The kit comes with 2 tiny resin cast door handles and a tiny rumble seat handle. These need to be painted or plated. Holes are drilled in the doors for the door handles, and an indentation in the underside of the body can be opened up for the rumble seat handle.

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The interior is extremely simple, consisting of two tuck and roll side panels and a simple tuck and roll seat. The side panels are designed to be glued directly to the body sides. The seat is located by a strip of styrene which you glue to the underside of the rear of the passenger compartment so that half its width is revealed. You then glue the seat back to the strip.

The interior, while not objectionable in any way, is certainly very basic, although in keeping with the classic hot rod approach of the kit. To my eye the heavy wide pleats of the seat don’t match the side panels very well. If you want to use some other seat or use bucket seats, you will probably face a fair amount of fabrication.

The floor piece is textured to resemble carpeting and has a nicely made floor hump to accommodate more contemporary transmissions. It has indentations to receive the clutch and brake pedals from the Revell kit. Two holes match up to locating pins in the chassis top to accurately locate the floor and interior in relation to the body and chassis.

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The chassis is very finely cast and very clean with no low spots. It includes a crossmember which must be glued in and engine mounts which appear to be placed to use the Ford engine from the Revell Highboy or 3-Window kits. As mentioned earlier, the frame assumes you will use the entire running gear from your Revell donor kit.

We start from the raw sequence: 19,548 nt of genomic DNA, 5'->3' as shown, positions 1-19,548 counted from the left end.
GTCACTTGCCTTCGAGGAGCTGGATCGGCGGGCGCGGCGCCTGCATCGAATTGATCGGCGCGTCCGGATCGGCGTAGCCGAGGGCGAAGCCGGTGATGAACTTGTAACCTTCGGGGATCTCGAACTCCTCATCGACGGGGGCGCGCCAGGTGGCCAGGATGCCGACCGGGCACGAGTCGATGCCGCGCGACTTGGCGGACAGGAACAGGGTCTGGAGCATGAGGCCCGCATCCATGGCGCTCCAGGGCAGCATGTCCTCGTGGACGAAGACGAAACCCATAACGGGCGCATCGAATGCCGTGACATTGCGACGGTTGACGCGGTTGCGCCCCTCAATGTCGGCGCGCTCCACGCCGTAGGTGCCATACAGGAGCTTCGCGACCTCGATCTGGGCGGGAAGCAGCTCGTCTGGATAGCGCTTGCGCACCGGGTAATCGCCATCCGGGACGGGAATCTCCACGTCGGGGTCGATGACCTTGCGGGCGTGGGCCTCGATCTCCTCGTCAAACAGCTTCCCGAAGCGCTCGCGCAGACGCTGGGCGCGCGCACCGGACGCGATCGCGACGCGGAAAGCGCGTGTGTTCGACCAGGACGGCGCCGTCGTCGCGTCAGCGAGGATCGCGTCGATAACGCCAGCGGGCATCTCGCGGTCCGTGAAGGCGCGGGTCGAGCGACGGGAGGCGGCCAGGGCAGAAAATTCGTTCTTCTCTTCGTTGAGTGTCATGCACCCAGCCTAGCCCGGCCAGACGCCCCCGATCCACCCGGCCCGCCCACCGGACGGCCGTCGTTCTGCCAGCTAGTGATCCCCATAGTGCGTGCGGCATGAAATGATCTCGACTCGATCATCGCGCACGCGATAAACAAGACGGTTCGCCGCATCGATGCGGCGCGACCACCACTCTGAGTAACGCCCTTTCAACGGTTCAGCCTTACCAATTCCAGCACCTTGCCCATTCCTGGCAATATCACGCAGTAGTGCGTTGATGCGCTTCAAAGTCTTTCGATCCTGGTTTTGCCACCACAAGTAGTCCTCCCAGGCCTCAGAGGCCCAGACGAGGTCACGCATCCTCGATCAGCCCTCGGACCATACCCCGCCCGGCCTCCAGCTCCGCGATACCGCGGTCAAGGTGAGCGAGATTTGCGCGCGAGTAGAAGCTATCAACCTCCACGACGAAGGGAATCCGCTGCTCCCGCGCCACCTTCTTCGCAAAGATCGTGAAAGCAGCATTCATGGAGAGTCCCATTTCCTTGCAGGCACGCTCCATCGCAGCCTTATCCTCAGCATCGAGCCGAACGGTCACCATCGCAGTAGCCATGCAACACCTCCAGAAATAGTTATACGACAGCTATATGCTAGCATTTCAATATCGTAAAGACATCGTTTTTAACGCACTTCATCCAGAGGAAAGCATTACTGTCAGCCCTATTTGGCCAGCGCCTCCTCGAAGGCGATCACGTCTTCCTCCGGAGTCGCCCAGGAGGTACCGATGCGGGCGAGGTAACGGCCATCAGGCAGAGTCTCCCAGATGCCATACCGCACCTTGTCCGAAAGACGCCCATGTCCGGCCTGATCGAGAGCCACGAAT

The chassis is the other area that I consider slightly disappointing. While the front suspension of the Revellogram ‘32’s is just fine, the rear suspension has always left something to be desired, with it’s funky little airbag doo-hickies. Given the decidedly old-school flavor of building a ’29 highboy in the first place, one would have thought that they would have redesigned the rear to use a transverse rear leaf spring. The answer lies in the fact that the RMCM ’29 A Roadster kit was originally released in October of 2000 when the Revell ’32 was a very welcome new tooling indeed. Since then RMCM has had Rik Hoving master a lovely revision of the Revellogram ’32 frame (RMCM Parts number RH-418) which accepts the front suspension from the Revell Model A kits and uses a combination of the Revell Model A rear suspension with the ’32 traction bars. Substituting something like a modern rear axle trimmed to fit is a pretty simple conversion. I wish RMCM would offer a revision of this kit that includes a narrowed version of the Hoving chassis.